A quick scan of German metal bands proves that if you want to go somewhere where heavy metal is embraced and adored with unequivocal passion, there is only one country on the shortlist.
Germany has been upholding true metal values for decades, as anyone that has visited Wacken Open Air will cheerfully confirm, and their contribution to the world of heavy music has been consistently huge and considerably more diverse than cynics might imagine.
For the uninitiated, here are the 10 greatest German metal bands of all time. Your head will bang.
The Godfathers of all things German and metal, the mighty Scorpions have been around for a staggering 50 years. Vastly influential, particularly on any metal musicians that grew up during the ‘80s, and still one of the most ludicrously entertaining live bands on the planet, the Hanover heroes ruled the world with albums like Blackout and Love At First Sting, but earlier works like Taken By Force and Virgin Killer are equally seminal. And yes, Winds Of Change is corny as hell but you’d still whistle along with it, wouldn’t you?
Guardians of the Teutonic kingdom of steel for over four decades, Accept are arguably the archetypal German heavy metal band. Aided by the peerless six-string skills of Wolf Hoffmann and the paint-stripping shriek of Udo Dirkschneider, they established their status as legends with albums like 1982’s Restless And Wild, its 1983 follow-up Balls To The Wall and the classic Metal Heart in 1985. Meanwhile, the current Accept line-up continue to pump out blistering storms of old school fire, flying the flag like men on a lifelong mission.
It’s hard to imagine anyone doing more to promote German heavy music around the world than these pyro-obsessed eccentrics. Although plainly affiliated with the industrial rock scene, Rammstein have always made massive, cudgelling metal riffs a central part of their sound and the sheer bombastic insanity of those flame-drenched live shows could hardly be more in keeping with metal’s over-the-top philosophy. Rammstein rule.
Germany’s answer to the burgeoning mid-80s thrash scene in the US came in the form of three snotty teenagers with heads full of rage and bellies full of cheap booze. Along with their brothers in Destruction and Sodom (see below), Kreator swiftly evolved into an unstoppable, high-velocity wrecking machine, resulting in inspirational explosions of venom like 1986’s Pleasure To Kill. Thirty years on, they’re still making killer records – 2012’s Phantom Antichrist was an absolute doozy – and delivering exhilarating live shows. Raise the flag of hate!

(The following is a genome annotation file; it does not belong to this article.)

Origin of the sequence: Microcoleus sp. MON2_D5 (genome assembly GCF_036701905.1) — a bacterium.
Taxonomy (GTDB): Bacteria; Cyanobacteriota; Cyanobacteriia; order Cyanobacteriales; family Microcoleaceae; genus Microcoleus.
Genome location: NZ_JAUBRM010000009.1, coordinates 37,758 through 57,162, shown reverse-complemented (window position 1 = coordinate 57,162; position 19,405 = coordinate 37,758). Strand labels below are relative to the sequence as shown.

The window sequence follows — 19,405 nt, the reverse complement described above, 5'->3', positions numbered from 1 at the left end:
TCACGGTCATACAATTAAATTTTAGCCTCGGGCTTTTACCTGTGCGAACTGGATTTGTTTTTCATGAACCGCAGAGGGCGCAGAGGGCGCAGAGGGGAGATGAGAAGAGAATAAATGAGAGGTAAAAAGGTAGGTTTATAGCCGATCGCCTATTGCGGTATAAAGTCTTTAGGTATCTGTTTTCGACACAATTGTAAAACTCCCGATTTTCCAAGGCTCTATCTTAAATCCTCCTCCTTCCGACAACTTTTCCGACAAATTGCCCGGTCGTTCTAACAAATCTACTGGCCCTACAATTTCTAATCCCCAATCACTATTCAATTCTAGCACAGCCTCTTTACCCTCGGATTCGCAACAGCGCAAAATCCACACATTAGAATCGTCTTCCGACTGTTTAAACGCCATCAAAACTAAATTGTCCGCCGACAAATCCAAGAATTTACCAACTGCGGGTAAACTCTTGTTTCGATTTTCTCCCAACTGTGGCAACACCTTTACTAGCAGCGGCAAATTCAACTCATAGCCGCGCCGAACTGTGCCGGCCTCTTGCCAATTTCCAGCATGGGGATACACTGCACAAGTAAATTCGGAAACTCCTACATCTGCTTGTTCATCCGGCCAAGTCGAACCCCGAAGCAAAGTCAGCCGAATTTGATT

Frequently mooted as Germany’s answer to Iron Maiden, Helloween became insanely popular in the late ‘80s with Keeper Of The Seven Keys Parts 1 and 2, albums that established a template for the entire power metal scene that would emerge from Europe a few years later. Huge sing-along choruses, breakneck riffing and an endearing sense of cartoon goofiness all collided to make the band one of their homeland’s most loved acts. And yes, they’re still out there making great music, pumpkins are still cool and I Want Out is still a tune of epic proportions.
- The A-Z of Rammstein
- Scorpions: 50 Years and Counting
- The 10 best German punk bands, as chosen by Beatsteaks
- The 11 best Helloween songs, by Chris Jericho
Although never as commercially successful as Kreator, Sodom were arguably the true instigators of Germany’s thrash scene, not to mention one of the most frequently cited influences on the Norwegian black metal hordes that set the world on fire in the ‘90s. From the grotesque, primitive racket of 1986’s Obsessed By Cruelty through to the razor-sharp heavy metal thunder of brand new album Decision Day, Tom Angelripper’s six-legged wrecking crew are thrash to the bone.
Alongside Sodom and Kreator, Destruction completed Germany’s unholy triumvirate of thrash marauders, emerging in 1985 with the untamed violence of 1985’s Infernal Overkill and then spending the next 30 years ripping people’s faces off for fun. Frontman Schmier is both thrash icon and elder statesman of German metal, perennially espousing an ethos of hard work, determination and precise musical violence. Meanwhile, his band continue to make most bands half their age sound a bit feeble.
Considering that they only released two albums before apparently disappearing off on some nebulous hiatus, Necrophagist have had an absolutely vast impact on the extreme metal world. Led by virtuoso guitarist Muhammed Suiçmez, these masters of technical dexterity pushed death metal into uncharted territory with their 2004 masterpiece Epitaph, a tour-de-force of mind-blowing intricacy and blurred-finger frenetics. Virtually every tech or prog-metal band that has formed in the album’s wake owe these demented sonic scientists a round of drinks.
There is obviously no shortage of so-called post-metal bands that owe a limb or two to Neurosis, but very few of them have evolved with the same degree of creative zeal that has driven The Ocean from the start. From the twisted, dark, cinematic hardcore of their earliest works through to the fervently progressive explorations of 2013’s Pelagial, these devotedly experimental Berliners have constructed their own musical world and it’s a remorselessly fascinating one.
Heaven Shall Burn
Germany took its time to embrace the post-millennial metalcore code, and in some ways it’s a shame they bothered, but Heaven Shall Burn were way ahead of the game. Formed in 1996, their shrewd hybrid of ferocious melodic death metal and ‘core-friendly breakdowns have made them a major success in Europe and beyond. Admittedly, had they been American they would probably have been much more prominent on the global stage, but the quality of albums like 2010’s Veto is unquestionable. Unsung heroes, but heroes nonetheless.